Chief Executive Officer Ed Haldeman also announced in an open letter to Putnam investors that information about a group of about six former employees – who Haldeman said operated in “a coordinated manner” to initiate improper trades – has been turned over to federal and state regulators “for whatever action they deem appropriate.”
The nine latest employee firings did not include any money managers, Haldeman said. Those workers receiving the warnings were allowed to keep their jobs either because they didn’t know enough about company trading policies or stopped when told to do so, Haldeman said.
The review analyzed the trading activity in Putnam funds of more than 12,700 Putnam employees who worked at the firm between January 1998 and October 2003. Of that number, 5,200 were Putnam employees as of October 1, 2003. The majority of the improper trading activity of past and present employees took place between 1998 and 2000, and was predominantly in international and global funds, the company said.
In none of the cases was the improper trading done under a formal agreement with a client or plan participant to allow market timing or late trading, Haldeman insisted. A ongoing widespread state/federal probe into fund trading practices has focused on market timing and late trading.
Putnam’s latest personnel moves follow a decision earlier this year, which led to the dismissal of a half dozen portfolio managers (See Putnam Excuses Two More Fund Managers ) for trading abuses.
Haldeman said still ongoing were company reviews – one by Barry Barbash, former director of securities for the US Securities and Exchange Commission and one by a law firm on behalf of the Putnam funds’ boards of trustees.
Putnam has also vowed to reimburse the funds’ shareholders for any harm caused by the trading activity discussed in the Haldeman letter.
“We truly regret the trading issues that took place at Putnam, and have taken numerous steps to strengthen our governance, oversight, trading and compliance standards to ensure such breaches never happen again and to fully safeguard Putnam funds,” Haldeman vowed. “We have also taken a number of actions to ensure that no stone is left unturned in analyzing past trading activities.”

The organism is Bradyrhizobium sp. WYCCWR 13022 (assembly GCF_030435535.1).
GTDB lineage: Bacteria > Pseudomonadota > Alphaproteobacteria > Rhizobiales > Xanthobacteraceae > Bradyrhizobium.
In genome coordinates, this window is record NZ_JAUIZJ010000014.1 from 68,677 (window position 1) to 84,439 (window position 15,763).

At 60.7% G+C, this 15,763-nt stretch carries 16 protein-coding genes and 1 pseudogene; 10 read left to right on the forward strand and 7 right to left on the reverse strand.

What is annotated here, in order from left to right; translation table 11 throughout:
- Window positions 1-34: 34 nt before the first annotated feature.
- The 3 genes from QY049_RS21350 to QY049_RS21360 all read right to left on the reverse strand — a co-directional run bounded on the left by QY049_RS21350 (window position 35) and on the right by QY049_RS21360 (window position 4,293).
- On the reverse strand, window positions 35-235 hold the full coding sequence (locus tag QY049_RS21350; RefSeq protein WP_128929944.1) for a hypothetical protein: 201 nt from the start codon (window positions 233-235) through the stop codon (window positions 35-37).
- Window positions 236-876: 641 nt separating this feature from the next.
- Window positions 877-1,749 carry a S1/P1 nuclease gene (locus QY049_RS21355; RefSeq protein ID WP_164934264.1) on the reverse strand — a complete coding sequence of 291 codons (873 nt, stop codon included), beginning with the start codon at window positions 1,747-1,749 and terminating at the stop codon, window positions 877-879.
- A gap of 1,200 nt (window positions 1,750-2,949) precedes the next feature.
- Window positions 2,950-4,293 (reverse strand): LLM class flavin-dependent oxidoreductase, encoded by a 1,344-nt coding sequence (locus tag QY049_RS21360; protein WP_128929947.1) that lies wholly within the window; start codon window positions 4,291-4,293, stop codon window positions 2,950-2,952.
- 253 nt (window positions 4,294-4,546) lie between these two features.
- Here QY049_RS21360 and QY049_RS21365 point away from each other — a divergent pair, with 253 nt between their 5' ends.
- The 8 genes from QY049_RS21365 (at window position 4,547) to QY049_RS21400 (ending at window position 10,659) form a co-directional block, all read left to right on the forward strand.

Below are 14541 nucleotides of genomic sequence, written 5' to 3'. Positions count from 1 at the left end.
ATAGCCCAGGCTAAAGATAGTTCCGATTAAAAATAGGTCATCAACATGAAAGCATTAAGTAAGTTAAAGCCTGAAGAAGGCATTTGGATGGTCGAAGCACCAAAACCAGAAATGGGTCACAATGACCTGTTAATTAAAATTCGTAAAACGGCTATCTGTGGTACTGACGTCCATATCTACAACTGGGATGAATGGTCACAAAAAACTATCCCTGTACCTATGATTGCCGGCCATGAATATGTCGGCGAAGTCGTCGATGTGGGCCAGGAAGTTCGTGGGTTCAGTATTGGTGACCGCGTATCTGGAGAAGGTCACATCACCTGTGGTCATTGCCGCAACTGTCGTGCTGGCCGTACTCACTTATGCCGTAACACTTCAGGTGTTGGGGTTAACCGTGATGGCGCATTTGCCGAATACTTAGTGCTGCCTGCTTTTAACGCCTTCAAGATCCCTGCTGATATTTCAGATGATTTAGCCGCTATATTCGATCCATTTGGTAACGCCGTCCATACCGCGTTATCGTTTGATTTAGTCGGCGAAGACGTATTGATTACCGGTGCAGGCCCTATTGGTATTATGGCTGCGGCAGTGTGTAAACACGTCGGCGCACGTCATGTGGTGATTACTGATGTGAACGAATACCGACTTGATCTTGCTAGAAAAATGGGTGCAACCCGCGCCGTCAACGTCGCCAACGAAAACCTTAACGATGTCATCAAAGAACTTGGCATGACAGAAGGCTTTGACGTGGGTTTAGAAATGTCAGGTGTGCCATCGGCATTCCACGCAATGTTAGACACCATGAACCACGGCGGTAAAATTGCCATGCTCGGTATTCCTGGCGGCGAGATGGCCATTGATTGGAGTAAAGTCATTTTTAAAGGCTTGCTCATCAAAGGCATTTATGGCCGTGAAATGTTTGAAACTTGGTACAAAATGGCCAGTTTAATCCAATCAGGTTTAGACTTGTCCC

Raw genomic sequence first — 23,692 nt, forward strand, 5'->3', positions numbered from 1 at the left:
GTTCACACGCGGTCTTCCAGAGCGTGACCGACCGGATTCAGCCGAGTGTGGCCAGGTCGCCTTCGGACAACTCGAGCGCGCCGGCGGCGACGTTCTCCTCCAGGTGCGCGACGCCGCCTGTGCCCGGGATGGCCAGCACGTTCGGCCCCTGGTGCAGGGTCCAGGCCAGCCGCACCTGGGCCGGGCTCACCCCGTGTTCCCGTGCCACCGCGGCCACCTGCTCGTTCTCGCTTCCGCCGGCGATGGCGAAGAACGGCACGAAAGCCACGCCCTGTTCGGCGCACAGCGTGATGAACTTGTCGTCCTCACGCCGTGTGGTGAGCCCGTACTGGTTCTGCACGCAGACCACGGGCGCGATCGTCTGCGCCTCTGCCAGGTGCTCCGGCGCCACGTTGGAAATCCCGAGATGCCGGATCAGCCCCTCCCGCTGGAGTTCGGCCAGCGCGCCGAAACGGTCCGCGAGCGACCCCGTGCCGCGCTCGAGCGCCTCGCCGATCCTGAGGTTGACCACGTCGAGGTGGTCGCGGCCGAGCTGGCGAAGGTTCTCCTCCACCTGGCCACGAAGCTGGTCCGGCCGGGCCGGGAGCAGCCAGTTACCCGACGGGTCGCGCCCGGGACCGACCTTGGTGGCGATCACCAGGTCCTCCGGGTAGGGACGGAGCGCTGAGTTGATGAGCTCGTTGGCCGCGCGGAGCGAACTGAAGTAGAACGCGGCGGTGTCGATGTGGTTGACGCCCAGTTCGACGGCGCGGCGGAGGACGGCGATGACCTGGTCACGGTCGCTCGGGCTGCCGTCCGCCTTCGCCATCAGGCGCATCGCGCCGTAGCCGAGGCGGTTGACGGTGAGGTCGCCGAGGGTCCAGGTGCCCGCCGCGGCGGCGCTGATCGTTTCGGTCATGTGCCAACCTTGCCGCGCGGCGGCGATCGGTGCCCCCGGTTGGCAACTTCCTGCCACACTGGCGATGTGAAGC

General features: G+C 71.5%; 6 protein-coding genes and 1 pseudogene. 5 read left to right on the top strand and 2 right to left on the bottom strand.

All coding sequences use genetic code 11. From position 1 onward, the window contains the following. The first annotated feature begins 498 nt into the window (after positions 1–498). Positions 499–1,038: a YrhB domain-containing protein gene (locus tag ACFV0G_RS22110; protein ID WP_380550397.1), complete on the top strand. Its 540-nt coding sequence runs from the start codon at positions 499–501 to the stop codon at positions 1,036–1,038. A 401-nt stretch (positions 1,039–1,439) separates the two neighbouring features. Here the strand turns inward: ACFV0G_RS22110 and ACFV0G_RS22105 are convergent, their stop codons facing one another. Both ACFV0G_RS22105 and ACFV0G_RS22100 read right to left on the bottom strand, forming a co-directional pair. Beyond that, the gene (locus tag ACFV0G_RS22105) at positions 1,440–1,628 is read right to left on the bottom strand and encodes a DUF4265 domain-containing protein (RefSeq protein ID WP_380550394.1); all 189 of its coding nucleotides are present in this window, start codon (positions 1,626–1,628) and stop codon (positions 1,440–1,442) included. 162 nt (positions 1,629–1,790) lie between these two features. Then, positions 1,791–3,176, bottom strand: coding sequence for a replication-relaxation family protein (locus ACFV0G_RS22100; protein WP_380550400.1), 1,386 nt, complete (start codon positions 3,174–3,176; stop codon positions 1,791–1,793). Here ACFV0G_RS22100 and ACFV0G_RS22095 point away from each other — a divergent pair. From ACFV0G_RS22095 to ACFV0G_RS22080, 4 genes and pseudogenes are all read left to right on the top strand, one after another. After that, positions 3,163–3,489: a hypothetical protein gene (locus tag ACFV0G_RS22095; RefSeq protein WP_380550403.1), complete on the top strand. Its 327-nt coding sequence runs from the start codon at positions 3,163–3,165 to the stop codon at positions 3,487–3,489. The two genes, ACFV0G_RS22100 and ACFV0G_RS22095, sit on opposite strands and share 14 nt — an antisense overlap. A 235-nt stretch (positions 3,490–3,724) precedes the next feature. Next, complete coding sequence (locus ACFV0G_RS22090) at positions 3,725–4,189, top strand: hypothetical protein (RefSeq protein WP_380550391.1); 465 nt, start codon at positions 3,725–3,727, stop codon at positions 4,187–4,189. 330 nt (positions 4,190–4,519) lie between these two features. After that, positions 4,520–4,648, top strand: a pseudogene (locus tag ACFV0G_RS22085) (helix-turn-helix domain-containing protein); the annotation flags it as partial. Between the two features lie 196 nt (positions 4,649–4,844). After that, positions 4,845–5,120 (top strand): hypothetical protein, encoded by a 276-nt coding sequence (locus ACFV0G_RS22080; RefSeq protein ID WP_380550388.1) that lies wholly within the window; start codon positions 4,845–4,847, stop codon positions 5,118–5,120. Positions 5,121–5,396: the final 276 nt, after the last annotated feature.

Because of the unrelenting outflows, Putnam said recently that its total assets under management fell by $32 billion to $245 billion in November (See Putnam Scandal Outflows Continue ). On November 18, the California Public Employees’ Retirement System (CalPERS) ended its contract with Putnam. The mutual fund company managed $1.2 billion for CalPERS.
Ten state pensions dumped Putnam last month (See More Pensions Pull Money From Putnam ), as did such companies as Wal-Mart Stores, Merck & Co. and Revlon (See Wal-Mart Bails Out of Putnam Funds ). The customer exodus comes amid investigations of Putnam and the mutual fund industry by the SEC, as well as by state officials in New York and Massachusetts (See Spitzer Fund Abuse Probe Pumps Out More Subpoenas ).
Those probes have accused Putnam of allowing some of its clients to engage in late trading and market timing even though Putnam’s prospectus says it discourages such activity. In a settlement with the SEC, Putnam admitted no wrongdoing, but agreed to reforms and future reimbursement to investors (See Putnam, SEC Reach Securities Fraud Settlement ).
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